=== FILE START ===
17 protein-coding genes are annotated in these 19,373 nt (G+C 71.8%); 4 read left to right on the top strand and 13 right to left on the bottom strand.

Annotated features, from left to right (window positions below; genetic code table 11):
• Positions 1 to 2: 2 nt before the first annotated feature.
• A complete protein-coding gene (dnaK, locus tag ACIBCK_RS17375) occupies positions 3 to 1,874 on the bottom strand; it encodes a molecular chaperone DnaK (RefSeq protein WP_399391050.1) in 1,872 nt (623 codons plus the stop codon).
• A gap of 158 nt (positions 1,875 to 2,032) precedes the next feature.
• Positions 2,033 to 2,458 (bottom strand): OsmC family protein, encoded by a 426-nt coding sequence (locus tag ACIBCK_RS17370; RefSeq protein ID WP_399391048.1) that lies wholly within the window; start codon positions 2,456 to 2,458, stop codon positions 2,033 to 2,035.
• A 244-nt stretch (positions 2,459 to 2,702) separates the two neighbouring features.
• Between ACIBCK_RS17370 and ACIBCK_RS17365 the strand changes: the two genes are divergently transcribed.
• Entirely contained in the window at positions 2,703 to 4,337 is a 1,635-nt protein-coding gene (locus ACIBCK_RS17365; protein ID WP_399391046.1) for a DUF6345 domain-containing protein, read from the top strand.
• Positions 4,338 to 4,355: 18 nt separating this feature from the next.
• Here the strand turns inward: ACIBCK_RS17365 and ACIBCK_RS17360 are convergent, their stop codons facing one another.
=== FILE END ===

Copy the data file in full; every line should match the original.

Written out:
17 protein-coding genes are annotated in these 19,373 nt (G+C 71.8%); 4 read left to right on the top strand and 13 right to left on the bottom strand.

Annotated features, from left to right (window positions below; genetic code table 11):
• Positions 1 to 2: 2 nt before the first annotated feature.
• A complete protein-coding gene (dnaK, locus tag ACIBCK_RS17375) occupies positions 3 to 1,874 on the bottom strand; it encodes a molecular chaperone DnaK (RefSeq protein WP_399391050.1) in 1,872 nt (623 codons plus the stop codon).
• A gap of 158 nt (positions 1,875 to 2,032) precedes the next feature.
• Positions 2,033 to 2,458 (bottom strand): OsmC family protein, encoded by a 426-nt coding sequence (locus tag ACIBCK_RS17370; RefSeq protein ID WP_399391048.1) that lies wholly within the window; start codon positions 2,456 to 2,458, stop codon positions 2,033 to 2,035.
• A 244-nt stretch (positions 2,459 to 2,702) separates the two neighbouring features.
• Between ACIBCK_RS17370 and ACIBCK_RS17365 the strand changes: the two genes are divergently transcribed.
• Entirely contained in the window at positions 2,703 to 4,337 is a 1,635-nt protein-coding gene (locus ACIBCK_RS17365; protein ID WP_399391046.1) for a DUF6345 domain-containing protein, read from the top strand.
• Positions 4,338 to 4,355: 18 nt separating this feature from the next.
• Here the strand turns inward: ACIBCK_RS17365 and ACIBCK_RS17360 are convergent, their stop codons facing one another.